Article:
Russian President Vladimir Putin visits residents of temporary housing for flood victims in the far eastern city of Khabarovsk. (ALEKSEY NIKOLSKYI/POOL/EPA)

President Vladimir Putin made a surprise New Year’s Eve visit to Khabarovsk, about 3,800 miles east of Moscow, diverting attention from the misery of suicide bombings in Russia’s heartland and casting himself as the leader of a resilient country capable of overcoming all misfortune. The Winter Olympics were clearly on his mind.

The bombings in Volgograd Sunday and Monday killed 34 people and injured 72, a blood-stained reminder of Russia’s enduring vulnerability to extremist violence and a grim challenge to Putin’s promises of staging carefree Olympic Games in the southern city of Sochi in February.

“We bow down before the victims of the terrible acts of terror,” Putin said in his first public remarks about Volgograd. “We will remain confident, tough and consistent in our fight to destroy the terrorists completely.”

But the verbal and visual centerpiece of his speech was the Khabarovsk region, where residents survived calamitous flooding in August and September that destroyed 12,000 houses and drove 32,000 people from their homes.

“This year, my friends,” Putin said, “I am addressing you not from the Moscow Kremlin, as is the tradition, but from the Far East, where I have arrived to welcome in the New Year with those who have overcome with pride and honor the natural disaster, but cannot yet celebrate this night in their own homes.”

Khabarovsk gave Putin the opportunity to sit down with ordinary-looking Russians instead of speaking from the distance and splendor of the Kremlin. And it afforded him a time zone seven hours earlier than Moscow and St. Petersburg, which meant those big cities saw him sitting with the regular folk on the early evening news instead of at midnight, when the urbanites would be otherwise occupied drinking champagne.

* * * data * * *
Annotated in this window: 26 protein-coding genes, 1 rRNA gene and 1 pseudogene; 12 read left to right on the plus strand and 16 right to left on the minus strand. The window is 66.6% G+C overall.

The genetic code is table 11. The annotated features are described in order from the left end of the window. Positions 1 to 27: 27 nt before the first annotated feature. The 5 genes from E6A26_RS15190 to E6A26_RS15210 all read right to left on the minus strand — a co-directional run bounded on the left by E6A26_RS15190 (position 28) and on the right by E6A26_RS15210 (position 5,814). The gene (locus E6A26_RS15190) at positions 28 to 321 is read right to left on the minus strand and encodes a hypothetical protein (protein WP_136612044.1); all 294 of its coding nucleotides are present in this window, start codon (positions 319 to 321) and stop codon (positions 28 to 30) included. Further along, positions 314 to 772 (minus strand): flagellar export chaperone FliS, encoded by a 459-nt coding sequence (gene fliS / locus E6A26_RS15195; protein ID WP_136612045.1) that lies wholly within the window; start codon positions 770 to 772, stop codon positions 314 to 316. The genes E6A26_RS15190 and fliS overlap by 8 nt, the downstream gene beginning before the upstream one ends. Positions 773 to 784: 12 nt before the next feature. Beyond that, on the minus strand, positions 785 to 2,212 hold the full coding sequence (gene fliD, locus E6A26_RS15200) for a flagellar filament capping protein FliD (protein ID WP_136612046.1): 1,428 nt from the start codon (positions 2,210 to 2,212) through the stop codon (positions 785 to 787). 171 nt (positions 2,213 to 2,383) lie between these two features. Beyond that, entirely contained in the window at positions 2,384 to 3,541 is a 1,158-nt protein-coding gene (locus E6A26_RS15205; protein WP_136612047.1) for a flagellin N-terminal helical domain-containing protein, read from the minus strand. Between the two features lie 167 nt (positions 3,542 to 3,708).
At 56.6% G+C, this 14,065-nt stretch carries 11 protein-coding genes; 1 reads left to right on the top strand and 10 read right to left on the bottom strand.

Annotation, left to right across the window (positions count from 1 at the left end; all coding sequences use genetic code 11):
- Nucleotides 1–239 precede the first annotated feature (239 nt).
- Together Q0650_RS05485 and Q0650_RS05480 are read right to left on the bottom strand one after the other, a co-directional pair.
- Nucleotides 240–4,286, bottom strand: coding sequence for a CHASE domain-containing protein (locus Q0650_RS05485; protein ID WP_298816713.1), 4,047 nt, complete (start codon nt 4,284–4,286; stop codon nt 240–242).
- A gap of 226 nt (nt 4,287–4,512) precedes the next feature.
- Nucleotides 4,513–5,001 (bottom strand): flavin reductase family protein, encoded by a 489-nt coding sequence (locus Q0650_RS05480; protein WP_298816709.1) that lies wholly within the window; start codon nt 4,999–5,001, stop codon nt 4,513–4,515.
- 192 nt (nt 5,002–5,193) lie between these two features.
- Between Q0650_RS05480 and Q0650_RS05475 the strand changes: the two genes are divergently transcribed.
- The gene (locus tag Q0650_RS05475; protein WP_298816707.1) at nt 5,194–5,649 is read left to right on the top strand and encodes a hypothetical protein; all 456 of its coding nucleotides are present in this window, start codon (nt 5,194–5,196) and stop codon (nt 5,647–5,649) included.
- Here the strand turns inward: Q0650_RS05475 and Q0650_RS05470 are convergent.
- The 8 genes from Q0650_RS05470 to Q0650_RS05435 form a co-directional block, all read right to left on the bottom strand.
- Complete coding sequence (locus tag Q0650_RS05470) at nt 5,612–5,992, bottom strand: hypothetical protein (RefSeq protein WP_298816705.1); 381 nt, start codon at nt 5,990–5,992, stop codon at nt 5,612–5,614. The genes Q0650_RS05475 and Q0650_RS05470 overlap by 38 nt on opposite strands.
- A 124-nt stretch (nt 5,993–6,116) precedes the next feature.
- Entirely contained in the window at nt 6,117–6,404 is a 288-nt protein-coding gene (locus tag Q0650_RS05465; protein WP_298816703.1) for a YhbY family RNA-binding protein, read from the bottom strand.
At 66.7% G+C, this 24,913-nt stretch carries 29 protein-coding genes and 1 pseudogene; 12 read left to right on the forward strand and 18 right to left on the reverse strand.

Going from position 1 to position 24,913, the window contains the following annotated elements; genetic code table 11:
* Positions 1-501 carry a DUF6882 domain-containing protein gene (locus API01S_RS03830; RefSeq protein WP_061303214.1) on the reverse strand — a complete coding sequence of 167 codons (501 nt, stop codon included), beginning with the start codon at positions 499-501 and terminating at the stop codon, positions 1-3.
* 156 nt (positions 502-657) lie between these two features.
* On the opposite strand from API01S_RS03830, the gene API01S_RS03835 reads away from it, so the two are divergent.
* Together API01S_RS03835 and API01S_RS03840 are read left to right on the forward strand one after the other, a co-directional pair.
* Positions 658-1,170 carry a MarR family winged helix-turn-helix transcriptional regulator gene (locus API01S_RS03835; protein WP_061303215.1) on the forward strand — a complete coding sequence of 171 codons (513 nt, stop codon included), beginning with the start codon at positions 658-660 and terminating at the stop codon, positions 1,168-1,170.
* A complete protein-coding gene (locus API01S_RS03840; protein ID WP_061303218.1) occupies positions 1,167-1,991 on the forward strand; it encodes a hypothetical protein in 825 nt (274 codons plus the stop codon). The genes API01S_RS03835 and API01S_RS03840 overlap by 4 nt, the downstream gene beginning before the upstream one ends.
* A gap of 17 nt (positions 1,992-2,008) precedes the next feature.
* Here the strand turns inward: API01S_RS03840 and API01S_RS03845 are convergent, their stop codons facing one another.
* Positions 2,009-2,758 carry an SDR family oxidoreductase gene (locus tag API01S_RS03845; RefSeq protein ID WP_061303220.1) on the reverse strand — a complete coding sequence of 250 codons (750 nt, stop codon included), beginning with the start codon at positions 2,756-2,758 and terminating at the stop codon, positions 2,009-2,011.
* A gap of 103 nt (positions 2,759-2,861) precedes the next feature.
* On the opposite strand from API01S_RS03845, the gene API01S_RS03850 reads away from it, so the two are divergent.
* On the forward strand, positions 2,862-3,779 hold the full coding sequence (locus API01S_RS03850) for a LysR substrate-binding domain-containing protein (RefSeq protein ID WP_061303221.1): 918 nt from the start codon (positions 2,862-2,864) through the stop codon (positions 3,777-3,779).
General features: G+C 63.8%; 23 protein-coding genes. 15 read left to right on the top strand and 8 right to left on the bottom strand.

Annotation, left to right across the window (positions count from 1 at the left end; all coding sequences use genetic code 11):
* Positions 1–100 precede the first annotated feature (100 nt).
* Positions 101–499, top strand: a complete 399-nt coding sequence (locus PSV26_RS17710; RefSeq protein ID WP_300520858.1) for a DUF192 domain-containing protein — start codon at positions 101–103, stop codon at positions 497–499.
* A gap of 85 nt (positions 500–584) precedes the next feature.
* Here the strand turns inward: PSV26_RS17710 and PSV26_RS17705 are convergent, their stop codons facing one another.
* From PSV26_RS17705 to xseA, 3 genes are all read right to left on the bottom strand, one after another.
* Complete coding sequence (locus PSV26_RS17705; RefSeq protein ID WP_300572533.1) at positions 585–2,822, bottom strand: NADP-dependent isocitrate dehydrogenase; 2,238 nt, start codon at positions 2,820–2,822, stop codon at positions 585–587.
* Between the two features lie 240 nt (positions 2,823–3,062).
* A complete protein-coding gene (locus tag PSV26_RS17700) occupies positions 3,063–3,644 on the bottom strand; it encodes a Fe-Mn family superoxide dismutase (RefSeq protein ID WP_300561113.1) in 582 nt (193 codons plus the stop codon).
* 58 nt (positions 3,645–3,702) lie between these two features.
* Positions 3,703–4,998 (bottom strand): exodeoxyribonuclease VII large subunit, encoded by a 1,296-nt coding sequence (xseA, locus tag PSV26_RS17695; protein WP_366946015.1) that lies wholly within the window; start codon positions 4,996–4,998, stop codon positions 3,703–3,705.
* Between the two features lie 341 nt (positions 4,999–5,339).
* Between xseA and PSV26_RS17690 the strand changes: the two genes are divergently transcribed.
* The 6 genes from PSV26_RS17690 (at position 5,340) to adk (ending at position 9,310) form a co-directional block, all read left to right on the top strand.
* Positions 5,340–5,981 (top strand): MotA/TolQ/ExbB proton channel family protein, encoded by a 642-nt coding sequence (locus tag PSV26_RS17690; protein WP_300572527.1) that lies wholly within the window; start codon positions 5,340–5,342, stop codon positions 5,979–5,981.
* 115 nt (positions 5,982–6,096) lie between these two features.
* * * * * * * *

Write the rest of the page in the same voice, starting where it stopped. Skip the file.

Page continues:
The Khabarovsk trip was so last-minute that Putin’s original and previously recorded New Year message — without any mention of Volgograd — had already been broadcast in Kamchatka, eight hours earlier than in Moscow. By the time the New Year reached Khabarovsk an hour later, the speech had been changed.

Militant leaders have called for attacks to disrupt the Olympics, but tight security in Sochi has apparently led them to target Volgograd, where the mood was tense Tuesday.

In the city of about a million, formerly known as Stalingrad, large gatherings for New Year’s Eve — the biggest holiday on the Russian calendar — were called off. Residents avoided public transportation. An estimated 1,000 volunteers roamed the streets, on the lookout for suspicious characters.

Interior Ministry officials said that more than 5,000 police and troops were on patrol, riding in armored vehicles, on foot and conducting door-to-door searches, checking documents. Nearly 100 people lacking the right papers were detained, they said.

The frenzied police presence in the city obscured the day-to-day violence in other parts of Russia that has become so commonplace it rarely makes headlines.

Although Chechen separatists were once the focus of violence, the resistance and growing Islamic fervor has moved to Dagestan in recent years. Militants in the region have declared war on Russia, angry at corruption they see as fed by Moscow and determined to set up an Islamic republic. They have set off a campaign that has resulted in subway and airport bombings in Moscow, and small scale but steady violence in the south.

Tuesday, an explosive device planted on a car killed an assistant prosecutor in the Dagestan town of Buinaksk. Two men were killed and four police officers were injured when a similar device blew up near a police car in the town of Khasavyurt.

On Monday a shootout in the Khasavyurt region left one attacker and a policeman dead. The same day, a policeman in Kabardino-Balkaria killed a man who started shooting at him after being stopped for a document check.

“There is a lot we will need to do next year,” Putin said in his speech, mentioning improving people’s lives, assuring their security — and hosting successful Games.

“It is only together that we can be truly strong.”